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Duvalier Is Gone, but Is Duvalierism?

February 16, 1986|Michael S. Hooper | Michael S. Hooper, an attorney, is executive director of the National Coalition for Haitian Refugees.

NEW YORK — A week ago Friday, this hemisphere's only remaining hereditary dictator, Jean-Claude Duvalier, president-for-life of the Republic of Haiti, was spirited away by his U.S. chaperons. Mercifully, the forced departure of this ubiquitous symbol of a system that has institutionalized brutality and misery did halt the current bloodletting by his Tonton Macoutes. But it did not necessarily mark the end of Duvalierism nor any necessary enlightenment in the foreign policy of the United States.

The general and three colonels who control the recently formed Provisional Junta were also the most powerful military officials of "Baby Doc" Duvalier, and they are currently governing by edict under a state of siege that Duvalier conveniently declared just before fleeing.

The Haitian people have unambiguously demanded an end to a political system that exerted control by terrorizing the population into submission and by perpetuating misery and ignorance. It is far too early to assert that these officers have now been converted to respect for the rule of law and fundamental human rights, and an end to the massive corruption that has previously sustained the Haitian elite.

Yet something is indeed promising to blossom in Haiti, and the buds are being carried by the courageous and continuing protests about the disenfranchised Haitian people. Two members of the provisional government also command the widest international respect: Gerard Gourgues, law professor and president of the Haitian League for Human Rights, has been named as interim minister of justice; educator Rosney Desroches has been named minister of education.

For years Gourgues has championed the cause of the legions of human-rights victims of Duvalier's secret police and the paramilitary Tonton Macoutes. His inclusion in the transition government will prove a most positive sign if his ideals and scrupulous respect for the rule of law are actually embraced by the military officers and former Duvalier ministers now dominating the government. Some within Haiti believe that Gourgues was tapped only to bring temporary legitimacy to the junta, that he cannot act as an effective counterweight to its hard-line members--including two ministers who are known to have engaged in massive corruption throughout the Duvalier era.

Last week the Provisional Junta demonstrated that hopes for democratization were indeed plausible when it announced that the Tonton Macoutes would be disarmed and dissolved and that elections would be held within a year. To understand how such a profound transformation could emerge from the shell of the old regime--and why it may not--Haiti's recent history must be examined.

In a nation of 6 million people, fewer than 800 families possess a stranglehold on virtually all economic and political power. In contrast to this extreme of fabulous wealth, 90% of the population "exists" on less than $180 a year. The political elite expanded by the "Duvalier revolution" does not itself possess considerable wealth from industry or agriculture, but has relied rather on its monopolization of a government bureaucracy and government contracts to sustain its privileges. Repeated promises of curbs on official corruption have been largely unsuccessful; until Duvalier's downfall, huge sums were still being diverted from public revenues for private purposes.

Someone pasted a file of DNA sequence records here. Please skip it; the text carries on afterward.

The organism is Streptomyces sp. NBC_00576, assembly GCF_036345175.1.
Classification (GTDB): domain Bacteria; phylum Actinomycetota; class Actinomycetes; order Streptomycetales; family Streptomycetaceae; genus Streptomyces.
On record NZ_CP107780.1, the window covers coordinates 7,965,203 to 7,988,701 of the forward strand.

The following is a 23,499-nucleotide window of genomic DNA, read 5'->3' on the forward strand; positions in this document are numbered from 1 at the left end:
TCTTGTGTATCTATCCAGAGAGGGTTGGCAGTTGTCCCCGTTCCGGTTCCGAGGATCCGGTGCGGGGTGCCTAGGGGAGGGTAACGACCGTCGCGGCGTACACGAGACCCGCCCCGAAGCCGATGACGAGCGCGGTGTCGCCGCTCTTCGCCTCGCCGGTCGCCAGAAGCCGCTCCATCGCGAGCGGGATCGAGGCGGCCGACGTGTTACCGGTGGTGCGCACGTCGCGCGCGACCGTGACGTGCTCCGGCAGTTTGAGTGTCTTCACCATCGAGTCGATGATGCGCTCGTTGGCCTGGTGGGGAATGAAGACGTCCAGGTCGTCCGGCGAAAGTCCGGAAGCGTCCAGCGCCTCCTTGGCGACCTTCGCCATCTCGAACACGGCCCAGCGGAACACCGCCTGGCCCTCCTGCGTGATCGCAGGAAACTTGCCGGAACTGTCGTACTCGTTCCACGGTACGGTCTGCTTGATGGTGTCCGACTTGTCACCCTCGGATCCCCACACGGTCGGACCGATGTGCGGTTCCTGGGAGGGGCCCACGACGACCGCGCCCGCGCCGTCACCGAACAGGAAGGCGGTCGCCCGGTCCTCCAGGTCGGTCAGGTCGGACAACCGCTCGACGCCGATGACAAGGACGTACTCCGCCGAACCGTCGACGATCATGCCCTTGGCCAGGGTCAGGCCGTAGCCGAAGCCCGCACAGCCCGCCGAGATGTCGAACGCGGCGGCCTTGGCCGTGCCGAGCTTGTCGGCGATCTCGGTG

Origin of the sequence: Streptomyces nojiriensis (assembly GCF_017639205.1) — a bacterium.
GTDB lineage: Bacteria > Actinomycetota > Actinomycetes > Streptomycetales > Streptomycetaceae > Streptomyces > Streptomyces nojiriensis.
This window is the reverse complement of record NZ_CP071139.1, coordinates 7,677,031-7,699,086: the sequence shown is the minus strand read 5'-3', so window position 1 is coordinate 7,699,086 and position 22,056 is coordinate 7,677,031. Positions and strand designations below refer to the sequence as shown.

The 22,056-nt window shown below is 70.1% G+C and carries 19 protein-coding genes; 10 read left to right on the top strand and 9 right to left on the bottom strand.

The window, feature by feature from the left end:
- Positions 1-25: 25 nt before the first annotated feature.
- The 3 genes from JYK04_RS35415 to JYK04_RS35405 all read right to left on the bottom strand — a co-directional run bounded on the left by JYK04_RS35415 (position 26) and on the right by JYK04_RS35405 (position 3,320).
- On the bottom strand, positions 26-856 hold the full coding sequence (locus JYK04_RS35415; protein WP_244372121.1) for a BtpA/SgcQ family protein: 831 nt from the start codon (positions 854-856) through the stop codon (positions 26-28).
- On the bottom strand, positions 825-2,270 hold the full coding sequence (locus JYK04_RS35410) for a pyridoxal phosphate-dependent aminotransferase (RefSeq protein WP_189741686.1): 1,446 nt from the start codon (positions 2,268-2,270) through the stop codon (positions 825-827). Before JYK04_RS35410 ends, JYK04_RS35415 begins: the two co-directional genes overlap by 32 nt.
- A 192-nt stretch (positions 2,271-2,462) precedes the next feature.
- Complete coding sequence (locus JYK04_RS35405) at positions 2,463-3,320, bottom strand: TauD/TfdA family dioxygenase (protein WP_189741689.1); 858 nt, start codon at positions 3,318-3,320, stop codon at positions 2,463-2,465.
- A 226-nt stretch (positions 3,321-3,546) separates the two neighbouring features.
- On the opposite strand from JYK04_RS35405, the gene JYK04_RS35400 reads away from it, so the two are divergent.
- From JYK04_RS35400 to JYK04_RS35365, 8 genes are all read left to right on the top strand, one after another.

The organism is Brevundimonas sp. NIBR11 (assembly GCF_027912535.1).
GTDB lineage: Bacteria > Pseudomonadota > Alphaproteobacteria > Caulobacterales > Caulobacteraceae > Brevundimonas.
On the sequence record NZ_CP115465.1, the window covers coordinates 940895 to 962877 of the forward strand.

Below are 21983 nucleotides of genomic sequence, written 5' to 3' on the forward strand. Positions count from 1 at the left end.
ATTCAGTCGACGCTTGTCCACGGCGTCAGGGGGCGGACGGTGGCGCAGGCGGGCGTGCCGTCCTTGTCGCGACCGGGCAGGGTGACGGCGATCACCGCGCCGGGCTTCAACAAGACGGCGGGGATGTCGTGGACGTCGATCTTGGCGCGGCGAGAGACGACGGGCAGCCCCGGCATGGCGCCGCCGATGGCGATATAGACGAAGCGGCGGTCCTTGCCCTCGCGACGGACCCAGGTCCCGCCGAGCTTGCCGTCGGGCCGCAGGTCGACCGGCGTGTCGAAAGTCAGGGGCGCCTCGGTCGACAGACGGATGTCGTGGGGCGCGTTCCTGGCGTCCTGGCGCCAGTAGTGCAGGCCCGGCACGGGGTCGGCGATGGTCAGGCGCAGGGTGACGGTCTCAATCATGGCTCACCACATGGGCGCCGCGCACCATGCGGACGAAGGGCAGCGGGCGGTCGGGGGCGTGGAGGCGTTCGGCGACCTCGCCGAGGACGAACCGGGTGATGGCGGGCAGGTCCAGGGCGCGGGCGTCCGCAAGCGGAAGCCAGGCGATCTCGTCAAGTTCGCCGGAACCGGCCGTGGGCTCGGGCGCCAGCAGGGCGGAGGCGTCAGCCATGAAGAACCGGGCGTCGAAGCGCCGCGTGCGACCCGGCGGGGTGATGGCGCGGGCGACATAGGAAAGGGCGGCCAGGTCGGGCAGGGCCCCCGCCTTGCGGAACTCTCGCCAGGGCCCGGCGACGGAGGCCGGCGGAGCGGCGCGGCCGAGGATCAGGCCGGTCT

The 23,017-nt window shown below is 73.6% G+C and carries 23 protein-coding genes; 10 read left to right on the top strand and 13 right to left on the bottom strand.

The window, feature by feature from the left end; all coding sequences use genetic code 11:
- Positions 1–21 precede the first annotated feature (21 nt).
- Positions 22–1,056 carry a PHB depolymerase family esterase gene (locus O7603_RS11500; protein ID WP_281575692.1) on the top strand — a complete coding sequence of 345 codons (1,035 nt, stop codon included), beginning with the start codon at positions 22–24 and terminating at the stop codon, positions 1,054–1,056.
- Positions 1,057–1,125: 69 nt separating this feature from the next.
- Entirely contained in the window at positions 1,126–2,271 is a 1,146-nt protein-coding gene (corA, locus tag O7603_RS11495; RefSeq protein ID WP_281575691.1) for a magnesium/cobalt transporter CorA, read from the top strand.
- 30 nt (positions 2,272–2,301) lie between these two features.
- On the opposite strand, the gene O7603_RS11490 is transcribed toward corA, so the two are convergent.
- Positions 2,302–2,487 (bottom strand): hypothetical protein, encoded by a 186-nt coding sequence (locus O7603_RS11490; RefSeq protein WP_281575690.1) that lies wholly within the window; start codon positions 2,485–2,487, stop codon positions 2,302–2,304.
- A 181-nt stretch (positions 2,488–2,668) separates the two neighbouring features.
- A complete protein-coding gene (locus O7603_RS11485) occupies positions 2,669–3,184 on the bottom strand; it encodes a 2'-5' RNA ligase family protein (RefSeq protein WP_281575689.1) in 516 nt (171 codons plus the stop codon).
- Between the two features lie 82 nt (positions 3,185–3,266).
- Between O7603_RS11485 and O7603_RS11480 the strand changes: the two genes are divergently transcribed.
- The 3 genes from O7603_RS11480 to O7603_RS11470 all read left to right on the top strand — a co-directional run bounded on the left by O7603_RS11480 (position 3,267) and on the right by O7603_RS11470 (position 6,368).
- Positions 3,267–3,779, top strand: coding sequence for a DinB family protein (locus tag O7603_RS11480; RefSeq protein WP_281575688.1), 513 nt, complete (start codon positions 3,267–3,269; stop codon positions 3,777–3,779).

For a majority of the 28 years of Duvalier family rule in Haiti, these elite families were content to protect their privilege and status by letting the Duvaliers and their Macoutes do as they wished. After the regime was solidified, members of the elite couldn't have stopped the killings if they had tried. Through a variety of official actions, the Duvalier era eliminated all institutions representing meaningful political pluralism in Haiti: political parties, a free press and trade unions.

The regime's security forces institutionalized the practice of incommunicado detentions without benefit of legal procedure for those perceived to be political opponents. These detentions often included torture during interrogation and sometimes political killings. The Duvaliers completely abolished the rule of law and eliminated any independence in the judiciary. Just recently, security forces conducted a campaign of intimidation against the Catholic Church; religious workers have been tortured.

Such abuses have been excused and even encouraged by the regular annual U.S. certification that Haiti was making human-rights progress. Certification then warranted increased economic assistance and the more general umbrella of diplomatic support. Justification for endorsement of this dreadful system has either been that no alternative to Duvalier was known to us or that Cold War tensions required supporting anyone who supported us.

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